World Soil Day: Plastic particles enters food chain, environment
KARACHI: Urgent action is needed to address soil pollution and contain the multiple threats it poses to global food safety and food security, said FAO in a news release issued from Rome in connection with the World Soil Day.
Thousands of chemicals, which are commercially produced on a large scale, plastic and electronic waste, non-treated wastewater can all become a source of soil pollution, paving the way for the pollutants to enter the food chain with serious consequences for the health and wellbeing of people and planet. “About 33 percent of all soils are degraded – and soils continue to deteriorate at an alarming rate,” said Deputy Director-General Maria Helena Semedo at the World Soil Day Ceremony at FAO’s Rome headquarters. “Soil acts as a filter for contaminants. But when its buffering capacity is exceeded, contaminants can enter the environment and the food chain. This undermines food security by making crops risky and unsafe for consumption”.
“Human activities are the main source of soil pollution. It is in our hands to adopt sustainable soil management practices,” she added.
She called “for greater political support and significantly increased investment towards healthy soils”. Maintaining healthy soils helps ensure safe and nutritious foods and is essential for achieving the Sustainable Development Goals and Zero Hunger.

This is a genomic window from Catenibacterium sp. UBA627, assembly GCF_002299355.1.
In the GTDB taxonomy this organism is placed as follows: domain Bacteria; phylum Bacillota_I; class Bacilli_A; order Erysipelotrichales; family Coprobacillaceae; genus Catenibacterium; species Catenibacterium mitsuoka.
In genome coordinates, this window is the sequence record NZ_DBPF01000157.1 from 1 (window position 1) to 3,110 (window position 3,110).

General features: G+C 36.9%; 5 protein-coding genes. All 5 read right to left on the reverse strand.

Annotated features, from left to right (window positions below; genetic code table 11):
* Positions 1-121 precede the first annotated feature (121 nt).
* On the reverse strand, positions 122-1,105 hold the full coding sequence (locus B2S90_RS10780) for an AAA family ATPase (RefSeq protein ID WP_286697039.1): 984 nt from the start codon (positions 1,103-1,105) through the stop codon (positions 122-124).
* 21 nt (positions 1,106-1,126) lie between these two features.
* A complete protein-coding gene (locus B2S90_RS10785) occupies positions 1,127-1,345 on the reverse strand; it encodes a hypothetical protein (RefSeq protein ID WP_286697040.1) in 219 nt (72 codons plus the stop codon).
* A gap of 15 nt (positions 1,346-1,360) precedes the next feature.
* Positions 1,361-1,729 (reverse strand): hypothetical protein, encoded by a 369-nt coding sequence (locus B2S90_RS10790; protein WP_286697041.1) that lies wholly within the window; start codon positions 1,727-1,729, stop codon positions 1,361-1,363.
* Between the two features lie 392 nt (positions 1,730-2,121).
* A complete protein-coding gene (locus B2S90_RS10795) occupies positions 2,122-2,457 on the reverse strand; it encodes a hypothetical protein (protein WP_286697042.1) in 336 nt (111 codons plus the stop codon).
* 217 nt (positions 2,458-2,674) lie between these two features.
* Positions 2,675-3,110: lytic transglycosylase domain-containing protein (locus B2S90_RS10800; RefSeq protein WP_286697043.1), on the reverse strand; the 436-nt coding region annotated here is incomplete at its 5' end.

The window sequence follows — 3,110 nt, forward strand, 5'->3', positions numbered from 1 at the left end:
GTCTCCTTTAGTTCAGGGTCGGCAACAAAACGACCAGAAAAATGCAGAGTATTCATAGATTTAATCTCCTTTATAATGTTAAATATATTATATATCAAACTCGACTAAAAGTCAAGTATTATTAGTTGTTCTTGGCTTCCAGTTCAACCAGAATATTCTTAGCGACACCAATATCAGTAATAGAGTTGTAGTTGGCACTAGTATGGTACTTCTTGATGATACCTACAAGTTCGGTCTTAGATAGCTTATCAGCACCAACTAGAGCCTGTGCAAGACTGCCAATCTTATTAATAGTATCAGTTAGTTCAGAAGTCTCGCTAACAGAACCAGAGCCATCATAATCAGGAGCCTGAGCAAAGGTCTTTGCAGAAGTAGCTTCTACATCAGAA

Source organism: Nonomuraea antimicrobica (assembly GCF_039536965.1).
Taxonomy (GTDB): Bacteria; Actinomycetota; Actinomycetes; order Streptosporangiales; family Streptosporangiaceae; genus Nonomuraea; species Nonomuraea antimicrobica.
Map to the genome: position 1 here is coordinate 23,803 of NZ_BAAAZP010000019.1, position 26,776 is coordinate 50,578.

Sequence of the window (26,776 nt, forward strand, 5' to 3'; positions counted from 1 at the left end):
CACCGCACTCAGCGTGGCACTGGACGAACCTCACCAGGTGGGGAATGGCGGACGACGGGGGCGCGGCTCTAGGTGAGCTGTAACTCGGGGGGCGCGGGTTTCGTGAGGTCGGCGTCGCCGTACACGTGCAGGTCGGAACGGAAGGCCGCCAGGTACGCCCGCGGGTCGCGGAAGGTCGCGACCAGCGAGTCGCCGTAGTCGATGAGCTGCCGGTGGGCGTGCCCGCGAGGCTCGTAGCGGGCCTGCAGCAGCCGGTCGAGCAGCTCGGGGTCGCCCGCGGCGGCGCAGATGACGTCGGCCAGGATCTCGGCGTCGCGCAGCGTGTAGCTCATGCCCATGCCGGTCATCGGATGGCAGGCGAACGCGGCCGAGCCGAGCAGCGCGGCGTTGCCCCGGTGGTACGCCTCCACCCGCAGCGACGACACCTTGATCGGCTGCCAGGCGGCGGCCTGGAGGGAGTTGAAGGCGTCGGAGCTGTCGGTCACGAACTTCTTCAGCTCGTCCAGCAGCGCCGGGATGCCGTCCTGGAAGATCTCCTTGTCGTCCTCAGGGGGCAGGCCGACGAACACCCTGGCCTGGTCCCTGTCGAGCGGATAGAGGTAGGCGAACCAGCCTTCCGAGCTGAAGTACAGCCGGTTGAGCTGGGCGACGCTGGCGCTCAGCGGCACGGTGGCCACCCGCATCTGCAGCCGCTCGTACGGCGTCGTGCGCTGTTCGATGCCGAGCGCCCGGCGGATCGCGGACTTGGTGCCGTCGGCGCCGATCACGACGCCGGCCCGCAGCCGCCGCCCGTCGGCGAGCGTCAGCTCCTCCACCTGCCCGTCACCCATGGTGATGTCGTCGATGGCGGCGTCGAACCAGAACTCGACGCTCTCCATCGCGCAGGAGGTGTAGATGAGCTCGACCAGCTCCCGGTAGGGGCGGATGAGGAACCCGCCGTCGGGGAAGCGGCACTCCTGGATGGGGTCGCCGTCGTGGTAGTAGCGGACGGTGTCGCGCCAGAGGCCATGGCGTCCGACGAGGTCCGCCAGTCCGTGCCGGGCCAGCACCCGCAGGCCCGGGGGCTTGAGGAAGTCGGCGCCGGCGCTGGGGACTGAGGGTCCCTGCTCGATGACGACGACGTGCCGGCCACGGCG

This year the World Soil Day theme is “Be the solution to soil pollution”, and FAO offers a number of recommendations on how to reduce the soil contamination at the state, industrial and consumer level.
For example, growing cities are producing mounds of garbage that end up in landfills and enter the soil, up to 80 percent of which could be recycled.
As technological progress accelerates, electronic waste is considered as a new emerging threat to soils. Fifty million tons of e-waste are generated every year, making it one of the world’s fastest growing pollution problems affecting our soils. FAO encourages people to donate or recycle old devices rather than throwing them away.
While agrochemicals can help meet the world’s growing demand for food, they leave a legacy of soil pollution and degraded agroecosystems. Nearly 60 percent of the top agricultural soils in 11 European countries contain residues of multiple persistent pesticides. FAO urges governments to promote the responsible and sustainable management of agrochemicals.
One third of the plastic produced globally ends up in our soils with plastic particles then entering the food chain and the environment.Stronger environmental policies and regulations are needed to prevent the use of excessive packaging and chemicals by industry. However, each and every person can also contribute to solving the problem by simply carrying a reusable bottle and grocery bag, and buying products with reduced or recycled packaging.
FAO today also presented the key results of its first ever economic assessment of the impact of soil erosion and soil nutrient loss. The study which was conducted under a pilot project in Malawi funded by the UNDP-UNEP Poverty-Environment initiative, allows for a better understanding of the economic damages incurred by soil loss.